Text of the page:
Data Science – Good for business; good for government 

There is a huge growth in data science in businesses, as they strive to refine their processes. At the same time, a considerable amount of government and media energy is being given to oversimplifying issues into slogans and shouted opinions.

Using data just because it is easily available does not guarantee success.

I believe we should take a reverse engineering approach to our review of the census process. Rather than theoretically consider what would be nice, we should look at how the information is currently being used and what additional information may be helpful. Then work out how to collect it. 

And of course, we need to be collecting data not just for the things that are happening now but as a basis on which future changes can be measured. The ABS is considering adding a question about any significant health issues with people in the household. This is more than just a question on COVID and should continue even if and when we get on top of the current pandemic.

I would think a list to help guide us in any review should consider the following:

  1. It is the professional users of the information and data scientists who should assess the value of data obtained through the current census and alternative processes.
  2. Our assessment of what we need must consider the value of recorded historical trends and whether continuing such data series would be helpful.
  3. The value of general census type data can be greatly enhanced if we can consistently link it to other, more detailed, information.
  4. We must provide the resources to analyse what we collect. A large amount of data is often requested but then “sits in a draw” in the hope that we get around to analysing it some time. 
  5. If we propose new approaches, we should trial them in parallel to the current census to determine the differences (which could include identifying weaknesses in the current system).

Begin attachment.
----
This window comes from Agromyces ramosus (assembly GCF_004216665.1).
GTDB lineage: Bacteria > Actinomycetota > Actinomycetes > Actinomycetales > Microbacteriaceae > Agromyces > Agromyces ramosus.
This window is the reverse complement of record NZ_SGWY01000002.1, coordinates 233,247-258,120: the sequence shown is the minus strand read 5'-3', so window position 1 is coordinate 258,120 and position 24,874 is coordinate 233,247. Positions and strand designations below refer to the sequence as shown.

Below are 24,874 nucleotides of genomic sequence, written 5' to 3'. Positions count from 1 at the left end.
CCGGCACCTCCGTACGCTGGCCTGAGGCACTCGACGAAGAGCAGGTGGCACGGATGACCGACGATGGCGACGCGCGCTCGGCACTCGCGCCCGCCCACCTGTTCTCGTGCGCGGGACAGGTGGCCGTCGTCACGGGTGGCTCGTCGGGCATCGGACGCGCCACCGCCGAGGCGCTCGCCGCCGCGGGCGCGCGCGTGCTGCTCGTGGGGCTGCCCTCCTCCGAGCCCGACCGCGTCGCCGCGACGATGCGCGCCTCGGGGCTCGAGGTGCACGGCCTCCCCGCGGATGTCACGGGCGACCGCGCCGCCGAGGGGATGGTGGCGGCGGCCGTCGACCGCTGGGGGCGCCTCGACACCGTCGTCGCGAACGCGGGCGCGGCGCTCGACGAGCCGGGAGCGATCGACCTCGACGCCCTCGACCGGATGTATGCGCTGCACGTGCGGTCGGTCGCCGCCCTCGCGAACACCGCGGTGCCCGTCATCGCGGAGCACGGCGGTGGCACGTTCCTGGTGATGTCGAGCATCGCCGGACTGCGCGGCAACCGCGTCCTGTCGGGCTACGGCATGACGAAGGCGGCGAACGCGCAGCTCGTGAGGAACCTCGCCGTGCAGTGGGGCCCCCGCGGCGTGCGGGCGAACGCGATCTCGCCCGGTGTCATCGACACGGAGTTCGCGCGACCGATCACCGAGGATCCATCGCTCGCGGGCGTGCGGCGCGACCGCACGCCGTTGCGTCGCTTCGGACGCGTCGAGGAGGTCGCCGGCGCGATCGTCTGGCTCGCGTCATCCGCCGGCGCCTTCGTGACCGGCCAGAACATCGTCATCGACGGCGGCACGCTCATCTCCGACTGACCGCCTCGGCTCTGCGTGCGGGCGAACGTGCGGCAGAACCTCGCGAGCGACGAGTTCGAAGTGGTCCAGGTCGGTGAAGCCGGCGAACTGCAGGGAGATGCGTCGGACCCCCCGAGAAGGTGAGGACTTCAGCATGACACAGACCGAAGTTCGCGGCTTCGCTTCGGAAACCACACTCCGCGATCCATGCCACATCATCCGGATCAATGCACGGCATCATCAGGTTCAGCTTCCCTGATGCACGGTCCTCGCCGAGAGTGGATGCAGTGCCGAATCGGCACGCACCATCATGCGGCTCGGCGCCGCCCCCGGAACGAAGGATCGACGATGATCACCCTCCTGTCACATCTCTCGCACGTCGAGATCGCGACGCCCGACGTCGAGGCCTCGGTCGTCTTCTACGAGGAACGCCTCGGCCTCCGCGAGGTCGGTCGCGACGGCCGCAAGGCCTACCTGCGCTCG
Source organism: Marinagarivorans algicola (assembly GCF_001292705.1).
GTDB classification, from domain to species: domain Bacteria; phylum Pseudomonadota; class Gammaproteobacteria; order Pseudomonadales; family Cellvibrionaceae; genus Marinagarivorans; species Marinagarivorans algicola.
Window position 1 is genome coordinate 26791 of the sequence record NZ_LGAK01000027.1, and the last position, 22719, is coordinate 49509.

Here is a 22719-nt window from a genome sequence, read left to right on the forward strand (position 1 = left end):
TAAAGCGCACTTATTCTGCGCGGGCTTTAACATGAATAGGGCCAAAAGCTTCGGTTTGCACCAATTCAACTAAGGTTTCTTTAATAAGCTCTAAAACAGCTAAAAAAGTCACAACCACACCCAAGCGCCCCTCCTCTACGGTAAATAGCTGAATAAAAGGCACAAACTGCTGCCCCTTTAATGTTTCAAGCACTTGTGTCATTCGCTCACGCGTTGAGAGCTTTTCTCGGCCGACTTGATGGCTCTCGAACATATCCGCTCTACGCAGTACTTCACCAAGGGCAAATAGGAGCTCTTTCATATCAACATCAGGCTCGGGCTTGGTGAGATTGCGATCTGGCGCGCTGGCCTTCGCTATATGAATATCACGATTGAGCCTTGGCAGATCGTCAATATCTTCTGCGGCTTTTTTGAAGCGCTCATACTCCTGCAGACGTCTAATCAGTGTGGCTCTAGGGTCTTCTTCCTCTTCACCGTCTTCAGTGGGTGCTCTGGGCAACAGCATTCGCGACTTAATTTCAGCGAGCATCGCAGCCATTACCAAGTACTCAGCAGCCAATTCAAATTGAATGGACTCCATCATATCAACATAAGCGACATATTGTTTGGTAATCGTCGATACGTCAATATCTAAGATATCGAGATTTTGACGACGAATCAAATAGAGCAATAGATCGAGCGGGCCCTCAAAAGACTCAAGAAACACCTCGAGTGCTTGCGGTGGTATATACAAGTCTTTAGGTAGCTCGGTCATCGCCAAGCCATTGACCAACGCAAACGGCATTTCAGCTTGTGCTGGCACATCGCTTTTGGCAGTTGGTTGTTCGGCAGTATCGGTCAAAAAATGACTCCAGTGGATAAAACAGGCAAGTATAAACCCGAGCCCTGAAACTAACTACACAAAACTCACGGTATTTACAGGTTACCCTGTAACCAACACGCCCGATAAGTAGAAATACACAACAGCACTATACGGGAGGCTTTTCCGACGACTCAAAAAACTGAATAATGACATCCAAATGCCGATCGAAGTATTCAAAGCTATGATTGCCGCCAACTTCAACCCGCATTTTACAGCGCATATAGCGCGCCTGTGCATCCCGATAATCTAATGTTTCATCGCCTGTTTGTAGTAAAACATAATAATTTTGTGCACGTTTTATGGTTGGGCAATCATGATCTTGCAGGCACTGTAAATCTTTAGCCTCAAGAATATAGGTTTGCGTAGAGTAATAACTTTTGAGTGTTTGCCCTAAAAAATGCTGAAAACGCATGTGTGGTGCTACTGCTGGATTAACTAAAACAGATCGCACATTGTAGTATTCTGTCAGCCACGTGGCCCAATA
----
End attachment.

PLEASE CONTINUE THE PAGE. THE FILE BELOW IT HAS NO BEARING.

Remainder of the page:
6. Technology for technologies sake is a catastrophic approach. Just because we can get large numbers from modern technology does not mean it is accurate or representative. We need to define the requirements THEN look at how we achieve them.
  7. Technology is not necessarily appropriate or accurate simply because the system can present colourful graphics. Presentation should not overshadow the need to base our understanding on good data principles.


  1. SBS News: “Australian census to include a gender non-binary option for the first time” BY Maani Truu 15/01/2021
  2. Australian Financial Review: “Next census could be last five-yearly population snapshot” By Tom Mcllroy  - 12/8/2020
  3. APnews: “Time, transparency needed as Biden inherits frazzled census”: By MIKE SCHNEIDER January 22, 2021
  4. The American Association for the Advancement of Science: “Statisticians hail early departure of U.S. Census director” By Jeffrey Mervis Jan. 19, 2021
  5. Bloomberg City Lab: “The 2020 Census Is Being ‘Sabotaged,’ Says Leading U.S. Statistician” By Kriston Capps October 15, 2020

John Reid

Managing Director, Austraffic

From the beginning of his career in local government and then when he established Austraffic in 1983, John realised that data collection is not just about numbers but about understanding people and the activities that serve the community's needs.  Poor or even bad data is counter-productive.  Even if results fit our preconceived ideas that doesn’t mean it is accurate. John has seen how good data expands our perceptions and thinking and can be surprising in its results. Connect with John on LinkedIn.

John Reid